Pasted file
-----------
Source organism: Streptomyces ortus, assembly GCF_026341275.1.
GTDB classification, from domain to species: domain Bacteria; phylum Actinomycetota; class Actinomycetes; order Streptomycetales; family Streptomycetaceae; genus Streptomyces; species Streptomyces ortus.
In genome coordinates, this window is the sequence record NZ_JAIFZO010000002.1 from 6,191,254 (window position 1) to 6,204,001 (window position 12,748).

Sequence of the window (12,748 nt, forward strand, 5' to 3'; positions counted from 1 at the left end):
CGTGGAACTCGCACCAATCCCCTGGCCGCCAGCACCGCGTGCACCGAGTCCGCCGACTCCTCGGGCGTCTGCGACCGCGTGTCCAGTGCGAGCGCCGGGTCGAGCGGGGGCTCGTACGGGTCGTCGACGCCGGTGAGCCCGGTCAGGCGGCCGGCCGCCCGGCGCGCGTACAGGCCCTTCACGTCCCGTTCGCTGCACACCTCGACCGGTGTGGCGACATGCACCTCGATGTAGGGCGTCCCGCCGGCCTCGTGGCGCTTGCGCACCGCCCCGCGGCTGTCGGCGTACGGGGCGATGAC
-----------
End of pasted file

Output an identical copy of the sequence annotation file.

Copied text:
Source organism: Streptomyces ortus, assembly GCF_026341275.1.
GTDB classification, from domain to species: domain Bacteria; phylum Actinomycetota; class Actinomycetes; order Streptomycetales; family Streptomycetaceae; genus Streptomyces; species Streptomyces ortus.
In genome coordinates, this window is the sequence record NZ_JAIFZO010000002.1 from 6,191,254 (window position 1) to 6,204,001 (window position 12,748).

Sequence of the window (12,748 nt, forward strand, 5' to 3'; positions counted from 1 at the left end):
CGTGGAACTCGCACCAATCCCCTGGCCGCCAGCACCGCGTGCACCGAGTCCGCCGACTCCTCGGGCGTCTGCGACCGCGTGTCCAGTGCGAGCGCCGGGTCGAGCGGGGGCTCGTACGGGTCGTCGACGCCGGTGAGCCCGGTCAGGCGGCCGGCCGCCCGGCGCGCGTACAGGCCCTTCACGTCCCGTTCGCTGCACACCTCGACCGGTGTGGCGACATGCACCTCGATGTAGGGCGTCCCGCCGGCCTCGTGGCGCTTGCGCACCGCCCCGCGGCTGTCGGCGTACGGGGCGATGAC